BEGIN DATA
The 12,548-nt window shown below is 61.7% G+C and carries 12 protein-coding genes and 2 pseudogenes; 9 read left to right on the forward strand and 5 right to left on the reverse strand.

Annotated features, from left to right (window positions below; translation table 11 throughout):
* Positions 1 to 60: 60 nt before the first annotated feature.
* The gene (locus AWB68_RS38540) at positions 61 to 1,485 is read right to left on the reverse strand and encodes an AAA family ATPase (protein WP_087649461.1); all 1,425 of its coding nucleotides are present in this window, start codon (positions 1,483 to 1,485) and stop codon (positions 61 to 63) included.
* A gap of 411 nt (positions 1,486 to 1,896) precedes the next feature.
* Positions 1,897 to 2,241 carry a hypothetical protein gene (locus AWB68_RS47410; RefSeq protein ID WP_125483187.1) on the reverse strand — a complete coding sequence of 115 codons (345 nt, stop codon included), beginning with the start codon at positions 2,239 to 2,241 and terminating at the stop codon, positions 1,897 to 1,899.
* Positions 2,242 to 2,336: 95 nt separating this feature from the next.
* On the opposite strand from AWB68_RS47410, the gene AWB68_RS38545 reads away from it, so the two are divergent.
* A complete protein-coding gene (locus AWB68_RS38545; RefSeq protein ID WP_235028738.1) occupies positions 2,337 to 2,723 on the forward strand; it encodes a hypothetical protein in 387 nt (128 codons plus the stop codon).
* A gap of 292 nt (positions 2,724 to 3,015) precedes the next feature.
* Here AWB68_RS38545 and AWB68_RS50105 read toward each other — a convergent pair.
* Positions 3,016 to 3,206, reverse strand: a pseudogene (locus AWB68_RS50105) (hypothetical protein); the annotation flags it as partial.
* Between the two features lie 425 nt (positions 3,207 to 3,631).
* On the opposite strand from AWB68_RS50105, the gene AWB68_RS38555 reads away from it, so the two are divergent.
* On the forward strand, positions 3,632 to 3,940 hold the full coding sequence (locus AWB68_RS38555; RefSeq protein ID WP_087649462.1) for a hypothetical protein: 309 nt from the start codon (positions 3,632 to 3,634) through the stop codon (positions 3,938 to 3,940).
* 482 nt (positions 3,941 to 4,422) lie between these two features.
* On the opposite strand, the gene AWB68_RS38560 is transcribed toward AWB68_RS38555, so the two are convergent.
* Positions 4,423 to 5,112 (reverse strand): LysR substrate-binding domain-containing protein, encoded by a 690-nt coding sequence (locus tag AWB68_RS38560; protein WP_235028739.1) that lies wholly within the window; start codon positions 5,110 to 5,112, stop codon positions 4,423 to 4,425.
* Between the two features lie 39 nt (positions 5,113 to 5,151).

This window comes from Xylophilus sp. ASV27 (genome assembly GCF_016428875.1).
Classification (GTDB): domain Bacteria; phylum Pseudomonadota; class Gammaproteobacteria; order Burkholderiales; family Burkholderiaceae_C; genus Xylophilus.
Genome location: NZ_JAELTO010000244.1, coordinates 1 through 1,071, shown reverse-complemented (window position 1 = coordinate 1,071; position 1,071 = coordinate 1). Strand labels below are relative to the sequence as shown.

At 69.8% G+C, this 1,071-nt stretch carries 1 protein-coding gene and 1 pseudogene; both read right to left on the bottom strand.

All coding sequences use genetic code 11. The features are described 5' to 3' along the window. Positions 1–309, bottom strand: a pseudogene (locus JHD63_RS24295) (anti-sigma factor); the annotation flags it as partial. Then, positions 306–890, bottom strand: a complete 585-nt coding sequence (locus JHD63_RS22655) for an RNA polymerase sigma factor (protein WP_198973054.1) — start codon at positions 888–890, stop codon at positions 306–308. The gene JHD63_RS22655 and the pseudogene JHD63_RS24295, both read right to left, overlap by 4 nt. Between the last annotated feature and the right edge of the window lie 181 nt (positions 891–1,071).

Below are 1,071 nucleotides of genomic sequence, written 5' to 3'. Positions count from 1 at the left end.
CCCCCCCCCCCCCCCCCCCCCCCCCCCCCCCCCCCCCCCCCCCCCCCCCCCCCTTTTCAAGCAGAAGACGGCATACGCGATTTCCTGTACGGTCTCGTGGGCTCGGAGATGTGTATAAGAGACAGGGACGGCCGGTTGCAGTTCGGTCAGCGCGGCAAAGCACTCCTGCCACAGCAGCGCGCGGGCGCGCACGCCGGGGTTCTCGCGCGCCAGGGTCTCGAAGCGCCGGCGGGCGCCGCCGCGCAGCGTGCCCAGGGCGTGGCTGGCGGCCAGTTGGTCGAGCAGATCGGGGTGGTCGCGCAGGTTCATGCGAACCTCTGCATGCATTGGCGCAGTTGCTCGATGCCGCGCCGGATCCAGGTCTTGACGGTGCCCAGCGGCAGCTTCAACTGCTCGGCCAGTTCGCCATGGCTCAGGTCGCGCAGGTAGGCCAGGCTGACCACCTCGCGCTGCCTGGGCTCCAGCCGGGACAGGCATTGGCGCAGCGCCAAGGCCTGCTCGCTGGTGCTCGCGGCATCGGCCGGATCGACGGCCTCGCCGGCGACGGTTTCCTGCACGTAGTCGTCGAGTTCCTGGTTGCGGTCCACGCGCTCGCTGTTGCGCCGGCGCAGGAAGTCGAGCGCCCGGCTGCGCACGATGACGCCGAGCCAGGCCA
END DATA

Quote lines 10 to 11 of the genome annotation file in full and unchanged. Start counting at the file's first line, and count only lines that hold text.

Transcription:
* A gap of 292 nt (positions 2,724 to 3,015) precedes the next feature.
* Here AWB68_RS38545 and AWB68_RS50105 read toward each other — a convergent pair.